Going to couples therapy wasn't something my boyfriend or I had to wrangle the other into. Our rough patch was more like a slick of black ice, and we were careening towards a precipitous ending. We had moved in together almost a year earlier, and couples therapy seemed easier than breaking up. It would at least buy us time to figure out how to split our belongings while I looked for my own place in New York City.
I went into counseling thinking Ryan had to change. If he didn't fix at least eight of the things that were wrong with him, I was out. What were my issues? Everything. An aspiring actor, Ryan had no job security, no savings account or 401(k), and a penchant for buying every new electronic gadget on the market. He lives and breathes sports, while I swore I'd never date a jock. He can stew for an entire day if the Red Sox lose a game—an act I deem ridiculous and infantile. Why don't you try dealing with your real life for a change? I'd think. I accused him of being a man-child who slept all day and didn't know what responsibility meant.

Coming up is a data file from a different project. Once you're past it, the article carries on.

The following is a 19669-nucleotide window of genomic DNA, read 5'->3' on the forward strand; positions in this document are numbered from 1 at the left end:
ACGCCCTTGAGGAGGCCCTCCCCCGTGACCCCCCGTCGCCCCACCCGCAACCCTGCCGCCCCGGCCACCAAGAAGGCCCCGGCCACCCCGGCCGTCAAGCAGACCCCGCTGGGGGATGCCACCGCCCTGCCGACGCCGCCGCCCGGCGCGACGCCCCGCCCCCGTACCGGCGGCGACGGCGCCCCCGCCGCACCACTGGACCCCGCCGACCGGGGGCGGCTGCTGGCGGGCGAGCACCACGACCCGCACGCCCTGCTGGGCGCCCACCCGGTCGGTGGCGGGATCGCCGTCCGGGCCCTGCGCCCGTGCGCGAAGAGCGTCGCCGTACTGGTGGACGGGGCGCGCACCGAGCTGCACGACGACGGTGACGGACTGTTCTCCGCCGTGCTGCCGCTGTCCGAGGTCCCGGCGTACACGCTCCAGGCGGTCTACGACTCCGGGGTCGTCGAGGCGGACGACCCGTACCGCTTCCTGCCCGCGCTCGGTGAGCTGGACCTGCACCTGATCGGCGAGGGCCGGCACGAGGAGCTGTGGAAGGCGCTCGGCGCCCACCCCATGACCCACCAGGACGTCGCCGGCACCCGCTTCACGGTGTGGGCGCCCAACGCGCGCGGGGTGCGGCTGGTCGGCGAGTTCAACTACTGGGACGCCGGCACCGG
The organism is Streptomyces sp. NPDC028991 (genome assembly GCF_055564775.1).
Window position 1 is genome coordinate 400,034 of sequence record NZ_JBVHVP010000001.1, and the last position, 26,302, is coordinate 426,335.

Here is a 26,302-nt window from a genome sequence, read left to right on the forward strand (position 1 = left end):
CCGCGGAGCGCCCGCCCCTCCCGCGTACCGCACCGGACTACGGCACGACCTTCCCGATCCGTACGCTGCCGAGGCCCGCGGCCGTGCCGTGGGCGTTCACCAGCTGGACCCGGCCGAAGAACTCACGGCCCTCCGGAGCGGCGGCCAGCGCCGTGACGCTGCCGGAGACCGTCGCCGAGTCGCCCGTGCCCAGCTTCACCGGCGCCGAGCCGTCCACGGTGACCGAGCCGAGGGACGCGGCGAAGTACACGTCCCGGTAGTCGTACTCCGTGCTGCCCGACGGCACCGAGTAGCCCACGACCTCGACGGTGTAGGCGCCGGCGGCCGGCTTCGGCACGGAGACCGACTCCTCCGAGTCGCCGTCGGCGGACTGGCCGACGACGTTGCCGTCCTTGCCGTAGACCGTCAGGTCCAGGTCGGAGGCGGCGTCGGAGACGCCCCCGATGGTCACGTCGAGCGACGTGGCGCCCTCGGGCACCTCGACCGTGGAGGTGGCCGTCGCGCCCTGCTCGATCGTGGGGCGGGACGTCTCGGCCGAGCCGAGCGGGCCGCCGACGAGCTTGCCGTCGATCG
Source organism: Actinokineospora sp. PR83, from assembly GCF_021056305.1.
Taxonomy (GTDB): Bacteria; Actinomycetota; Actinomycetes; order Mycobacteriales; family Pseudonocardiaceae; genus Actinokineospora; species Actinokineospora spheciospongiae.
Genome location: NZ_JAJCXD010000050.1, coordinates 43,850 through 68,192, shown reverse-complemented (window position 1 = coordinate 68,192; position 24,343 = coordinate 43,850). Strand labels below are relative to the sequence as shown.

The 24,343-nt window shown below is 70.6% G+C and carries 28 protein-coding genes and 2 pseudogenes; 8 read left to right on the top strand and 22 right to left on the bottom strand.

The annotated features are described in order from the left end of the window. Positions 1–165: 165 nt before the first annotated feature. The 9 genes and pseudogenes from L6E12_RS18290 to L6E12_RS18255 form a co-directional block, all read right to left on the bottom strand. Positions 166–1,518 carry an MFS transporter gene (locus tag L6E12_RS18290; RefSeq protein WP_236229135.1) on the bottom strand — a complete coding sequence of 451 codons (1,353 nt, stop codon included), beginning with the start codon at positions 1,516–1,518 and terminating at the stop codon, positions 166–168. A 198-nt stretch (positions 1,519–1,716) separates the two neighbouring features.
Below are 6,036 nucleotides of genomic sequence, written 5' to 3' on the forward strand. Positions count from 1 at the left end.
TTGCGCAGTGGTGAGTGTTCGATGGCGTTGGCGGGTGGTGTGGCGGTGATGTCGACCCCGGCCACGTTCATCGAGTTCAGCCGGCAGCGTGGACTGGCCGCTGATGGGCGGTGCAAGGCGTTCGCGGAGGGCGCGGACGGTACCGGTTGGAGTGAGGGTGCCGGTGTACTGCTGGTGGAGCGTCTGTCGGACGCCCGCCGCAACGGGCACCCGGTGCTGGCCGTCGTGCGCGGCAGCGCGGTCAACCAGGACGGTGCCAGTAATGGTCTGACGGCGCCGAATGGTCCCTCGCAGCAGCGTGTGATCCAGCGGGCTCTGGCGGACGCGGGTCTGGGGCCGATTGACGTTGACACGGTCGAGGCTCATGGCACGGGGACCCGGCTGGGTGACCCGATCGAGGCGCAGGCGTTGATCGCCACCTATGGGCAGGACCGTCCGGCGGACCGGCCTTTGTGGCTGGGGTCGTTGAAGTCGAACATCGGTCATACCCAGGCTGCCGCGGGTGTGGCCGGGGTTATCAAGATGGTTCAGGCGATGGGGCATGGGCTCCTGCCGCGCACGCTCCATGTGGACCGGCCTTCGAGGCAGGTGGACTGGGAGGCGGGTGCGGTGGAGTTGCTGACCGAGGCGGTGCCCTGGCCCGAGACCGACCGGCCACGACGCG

Meanwhile, I had a great-paying job that I despised, and managed to sock away 30 percent of my income into savings and retirement. Ryan said my planning for the future got in the way of enjoying the present. His proof: I would buy a purse for $150, let it sit in my closet for 29 days, and then, overcome with spender's guilt, return it for a refund the next day. But, I reasoned, the world is far too consumed with materialism and I didn't want to be sucked into it.
When we called to make the appointment Dr. Schaffer said her schedule was full, but she would have an opening in a month.
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